Cipia uses computer vision AI to empower driver-monitoring technology

Peng Chen, DIGITIMES Asia, Taipei 0

Israel-based Cipia develops driver monitoring systems. Credit: Cipia

Driver monitoring has become a critical focus of automotive safety systems as distracted driving remains the primary cause of car accidents. Israel-based Cipia develops driver-monitoring systems enabled by computer vision AI. The company has gained a presence in China, poised to scale up in the US and Europe.

Cipia, formerly Eyesight Technologies, concentrated on using computer vision algorithms to build touch-free interfaces for consumer electronics. The company shifted its business focus in January 2019 to automotive in-cabin sensing.

According to Tal Krzypow, Cipia's vice president for product and strategy, in 2017, the European New Car Assessment Program (Euro NCAP) released a roadmap for new vehicle technologies it expects to see in the coming years, including driver distraction and drowsiness monitoring.

Krzypow said a global automotive OEM asked Cipia if it has any solution for in-cabin sensing, prompting the company to ultimately pivot and enter the car industry. Cipia's technology was chosen for 40 vehicle models from eight OEMs based in China, the US and Europe. In addition, the European Union has mandated all new cars registered in the EU to install a distraction and drowsiness monitoring system from July 2026 onward.

Agnostic system that requires lean hardware

Cipia's driver monitoring system gathers images through infrared cameras to ensure the technology works under all lighting conditions. According to Krzypow, when the driver starts looking away from the road and does not focus on the driving, the distraction indicator will light up. The system can also detect whether the driver fastens the seatbelt or holds a phone.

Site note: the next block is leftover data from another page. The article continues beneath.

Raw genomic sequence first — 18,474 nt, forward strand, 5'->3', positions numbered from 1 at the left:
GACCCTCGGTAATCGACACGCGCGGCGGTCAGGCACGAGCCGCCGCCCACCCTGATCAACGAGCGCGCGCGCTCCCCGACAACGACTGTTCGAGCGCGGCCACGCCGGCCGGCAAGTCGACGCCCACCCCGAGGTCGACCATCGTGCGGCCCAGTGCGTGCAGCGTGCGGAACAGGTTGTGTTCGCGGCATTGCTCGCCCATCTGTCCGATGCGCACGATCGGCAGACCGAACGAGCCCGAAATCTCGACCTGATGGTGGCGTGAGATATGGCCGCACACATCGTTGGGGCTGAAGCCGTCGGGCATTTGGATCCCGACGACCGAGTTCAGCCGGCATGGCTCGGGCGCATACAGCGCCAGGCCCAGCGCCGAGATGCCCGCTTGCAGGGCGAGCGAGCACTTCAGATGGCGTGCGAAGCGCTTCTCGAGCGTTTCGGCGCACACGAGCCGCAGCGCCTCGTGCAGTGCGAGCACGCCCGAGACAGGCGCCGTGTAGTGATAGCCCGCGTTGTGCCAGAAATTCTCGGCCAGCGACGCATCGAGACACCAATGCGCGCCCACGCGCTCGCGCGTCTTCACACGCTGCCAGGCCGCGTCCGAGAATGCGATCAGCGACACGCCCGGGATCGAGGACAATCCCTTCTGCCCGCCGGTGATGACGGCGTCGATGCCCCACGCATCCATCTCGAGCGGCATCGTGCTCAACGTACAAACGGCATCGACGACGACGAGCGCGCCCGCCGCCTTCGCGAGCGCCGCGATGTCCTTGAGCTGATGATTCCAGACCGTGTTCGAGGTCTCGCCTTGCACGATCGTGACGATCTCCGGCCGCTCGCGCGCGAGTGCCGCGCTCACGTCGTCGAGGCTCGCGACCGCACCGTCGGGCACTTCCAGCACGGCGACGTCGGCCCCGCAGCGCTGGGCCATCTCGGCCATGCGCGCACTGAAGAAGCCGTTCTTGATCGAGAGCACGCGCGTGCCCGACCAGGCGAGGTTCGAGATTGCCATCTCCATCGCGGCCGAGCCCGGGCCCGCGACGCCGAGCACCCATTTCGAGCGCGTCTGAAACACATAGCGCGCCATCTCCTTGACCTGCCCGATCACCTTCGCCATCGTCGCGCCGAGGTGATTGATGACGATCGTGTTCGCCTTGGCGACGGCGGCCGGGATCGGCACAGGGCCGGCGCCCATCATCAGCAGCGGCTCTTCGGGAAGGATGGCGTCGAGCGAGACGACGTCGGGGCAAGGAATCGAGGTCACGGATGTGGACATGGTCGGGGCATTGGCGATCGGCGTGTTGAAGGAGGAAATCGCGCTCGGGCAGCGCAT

Krzypow said two layers of AI algorithms support the technology. The first layer detects faces and tracks head poses to analyze how much the driver's eyes are open, the gaze direction and other information the video frames provide.

The second layer of algorithms translates the facial cues into the driver's physiological state, he said. For example, the algorithms will translate a series of blinks into a certain level of drowsiness. A series of gaze patterns will be rendered as a certain level of distraction.

Cipia's driver monitoring system also enhances fleet management solutions offered by telematics service providers. Krzypow said the company's device used in this application beeps and alerts a fleet driver to focus on the road. The fleet manager can understand the status of a driver, whether there are many distractions on a specific route or if drivers tend to fall asleep in a particular shift.

Cipia works with a Taiwan-based electronics OEM, which helps the company design and manufacture the device for fleet management, Krzypow said. The solution can be found in Russia, Australia and the US.

The vice president also said Cipia is developing an occupancy monitoring system that will be launched in 2024. The system will detect the entire cabin to check which seats are taken, if children are present and more, he added.

As driver monitoring technology becomes a mandate, companies are accelerating the development of their solutions. Krzypow said Cipia differentiates itself from the pack with its lean hardware requirements and flexibility.

He explained that Cipia's system can operate with less processing power and uses a single-megapixel camera, whereas its leading competitors prefer a two-megapixel camera.

Cipia's solution is also hardware-agnostic. Krzypow said the system enables the highest level of flexibility to work with as many suppliers in the market as possible and will not be limited to certain OEMs or tier-1s.

Saw China's potential early on

China's car market has drawn the world's attention as EVs and smart cars are developed rapidly locally. Cipia entered the Chinese market before the country rose to be an automotive giant. It signed its first contract for a driver monitoring system with a China-based manufacturer before shifting its focus in 2019.

"We were very happy that we identified this potential early on and established our presence there. Today we work with five Chinese OEMs, but there are many more we are able to expand," Krzypow said.

Cipia has also launched its solution in the US and European markets, where it hopes to scale up soon, according to Krzypow. The transformation the car industry is experiencing will likely help the company.

Krzypow said more OEMs have become interested in working directly with software companies. Compared with traditional carmakers, those manufacturing EVs are more comfortable with integrating technologies themselves than with tier-1 suppliers because they are coming with the mindset of software-defined vehicles.

Tal Krzypow is Cipia's vice president for product and strategy. Credit: Cipia

Tal Krzypow is Cipia's vice president for product and strategy. Credit: Cipia